Description: New England folklorist John Horrigan presents a slide show about the “Great Fires of the American Revolution”. Horrigan maintains that the burning of several cities and towns ignited the American Revolution and would eventually spark the Continental Army on to victory. As the Minutemen and Colonial Militia were assembling on Punkatasset Hill, they saw smoke emanating from their unprotected village of Concord, Massachusetts. The men were convinced that the British raiding party was burning down their homes. This misinterpretation of a smoke pall would be converted into a rallying call to action by Adjutant Joseph Hosmer as he cried "Will you let them burn the town down?” His encouragement helped impassion the Colonials in their route of the British at the Battle of Old North Bridge. John will discuss several other Revolutionary War conflagrations as well, including the burnings of Charlestown, Falmouth, Norfolk, New London, New York and Charleston.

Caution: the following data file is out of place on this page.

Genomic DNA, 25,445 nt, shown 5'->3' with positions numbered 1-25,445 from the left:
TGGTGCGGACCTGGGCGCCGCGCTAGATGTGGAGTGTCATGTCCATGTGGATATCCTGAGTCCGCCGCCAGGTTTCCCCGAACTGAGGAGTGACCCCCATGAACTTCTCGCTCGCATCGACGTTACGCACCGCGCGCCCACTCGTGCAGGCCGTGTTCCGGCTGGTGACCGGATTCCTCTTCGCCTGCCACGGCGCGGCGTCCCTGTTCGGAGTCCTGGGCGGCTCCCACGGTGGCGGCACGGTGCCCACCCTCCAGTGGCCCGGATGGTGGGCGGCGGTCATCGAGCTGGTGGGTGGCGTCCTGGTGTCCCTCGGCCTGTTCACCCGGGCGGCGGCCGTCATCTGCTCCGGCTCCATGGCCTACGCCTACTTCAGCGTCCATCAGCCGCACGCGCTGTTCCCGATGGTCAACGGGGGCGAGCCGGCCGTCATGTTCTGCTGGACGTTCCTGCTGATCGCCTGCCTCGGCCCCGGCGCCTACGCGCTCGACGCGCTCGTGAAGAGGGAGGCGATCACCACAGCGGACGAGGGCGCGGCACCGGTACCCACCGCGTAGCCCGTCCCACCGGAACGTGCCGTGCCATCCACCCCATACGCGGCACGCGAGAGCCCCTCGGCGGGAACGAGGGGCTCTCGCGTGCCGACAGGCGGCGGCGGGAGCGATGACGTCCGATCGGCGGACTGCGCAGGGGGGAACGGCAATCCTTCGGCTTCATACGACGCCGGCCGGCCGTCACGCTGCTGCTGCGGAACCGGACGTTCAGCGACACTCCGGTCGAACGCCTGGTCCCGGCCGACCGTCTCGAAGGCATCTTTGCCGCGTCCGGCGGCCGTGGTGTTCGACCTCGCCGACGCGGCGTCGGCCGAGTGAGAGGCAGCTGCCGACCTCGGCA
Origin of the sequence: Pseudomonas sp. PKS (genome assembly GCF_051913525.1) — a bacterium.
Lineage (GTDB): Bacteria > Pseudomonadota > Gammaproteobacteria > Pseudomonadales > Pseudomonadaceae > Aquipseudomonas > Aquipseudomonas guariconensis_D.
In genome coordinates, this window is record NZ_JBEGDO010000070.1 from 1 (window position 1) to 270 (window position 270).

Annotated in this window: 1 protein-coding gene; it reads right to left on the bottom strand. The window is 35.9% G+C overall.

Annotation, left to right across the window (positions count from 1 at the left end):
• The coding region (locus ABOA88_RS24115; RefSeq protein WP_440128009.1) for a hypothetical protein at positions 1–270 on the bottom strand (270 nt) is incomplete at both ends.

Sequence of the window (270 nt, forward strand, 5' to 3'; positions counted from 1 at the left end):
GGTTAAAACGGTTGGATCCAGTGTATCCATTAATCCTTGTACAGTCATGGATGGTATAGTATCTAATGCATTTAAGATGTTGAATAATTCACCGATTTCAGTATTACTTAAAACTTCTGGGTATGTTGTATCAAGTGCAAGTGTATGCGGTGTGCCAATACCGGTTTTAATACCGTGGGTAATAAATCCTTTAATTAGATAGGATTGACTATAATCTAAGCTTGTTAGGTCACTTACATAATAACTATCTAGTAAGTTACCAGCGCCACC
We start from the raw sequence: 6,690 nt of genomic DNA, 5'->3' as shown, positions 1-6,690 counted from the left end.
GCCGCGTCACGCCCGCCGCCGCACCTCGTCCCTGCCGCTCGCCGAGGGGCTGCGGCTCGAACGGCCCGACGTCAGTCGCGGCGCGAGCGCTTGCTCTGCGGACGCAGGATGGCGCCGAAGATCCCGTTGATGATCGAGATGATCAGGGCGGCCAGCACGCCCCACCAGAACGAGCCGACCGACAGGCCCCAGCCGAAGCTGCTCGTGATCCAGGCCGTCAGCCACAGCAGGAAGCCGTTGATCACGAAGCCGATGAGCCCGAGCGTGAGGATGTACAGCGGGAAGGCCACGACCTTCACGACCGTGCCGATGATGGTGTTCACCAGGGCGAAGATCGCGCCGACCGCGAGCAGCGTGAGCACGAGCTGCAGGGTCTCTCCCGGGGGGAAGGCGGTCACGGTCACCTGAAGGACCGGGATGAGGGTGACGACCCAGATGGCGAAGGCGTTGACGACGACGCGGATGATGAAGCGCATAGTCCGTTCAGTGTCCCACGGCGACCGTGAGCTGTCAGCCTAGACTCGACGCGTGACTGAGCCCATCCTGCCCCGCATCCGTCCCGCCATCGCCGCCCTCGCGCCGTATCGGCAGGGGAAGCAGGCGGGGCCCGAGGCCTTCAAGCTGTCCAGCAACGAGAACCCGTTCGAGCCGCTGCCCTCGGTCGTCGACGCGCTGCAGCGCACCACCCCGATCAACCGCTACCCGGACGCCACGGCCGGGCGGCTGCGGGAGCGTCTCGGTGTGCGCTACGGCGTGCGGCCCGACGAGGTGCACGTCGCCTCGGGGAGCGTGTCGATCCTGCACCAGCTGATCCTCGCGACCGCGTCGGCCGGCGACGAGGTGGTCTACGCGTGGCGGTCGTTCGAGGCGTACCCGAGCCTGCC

The British burned several buildings in Lexington on April 19th, 1775.
After burning some structures in Lexington, these soldiers were criticized in British newspapers and called "wild Irish asses".
At the Battle of Bunker Hill on June 17th, 1775 the British ships fired 'carcasses' (flaming hot shot) into Charlestown and set it ablaze.
In October of 1775, the British bombarded Falmouth, Maine and burned it to the ground.
New York went up in flames in 1776. Many believe that it was arson.
Lord Tryon burned Danbury and Fairfield, Connecticut in 1777.
Charleston, South Carolina suffered two major fires in 1778 and 1779.
On May 19th, 1780, an eery and mysterious 'dark day' enveloped New England. It was caused by a smoke pall from a great forest fire in southern Ontario, Canada.
Turncoat Benedict Arnold burned the port of New London in 1781.
Recorded on July 15th, 2008 in New London, Connecticut. John interviews New London Town Historian Sally Ryan about the burning of New London during the Revolutionary War on September 6th, 1781 by turncoat Benedict Arnold. This the most comprehensive recording of the New London Fire. Running Time is 52 minutes. Size is 47 MB.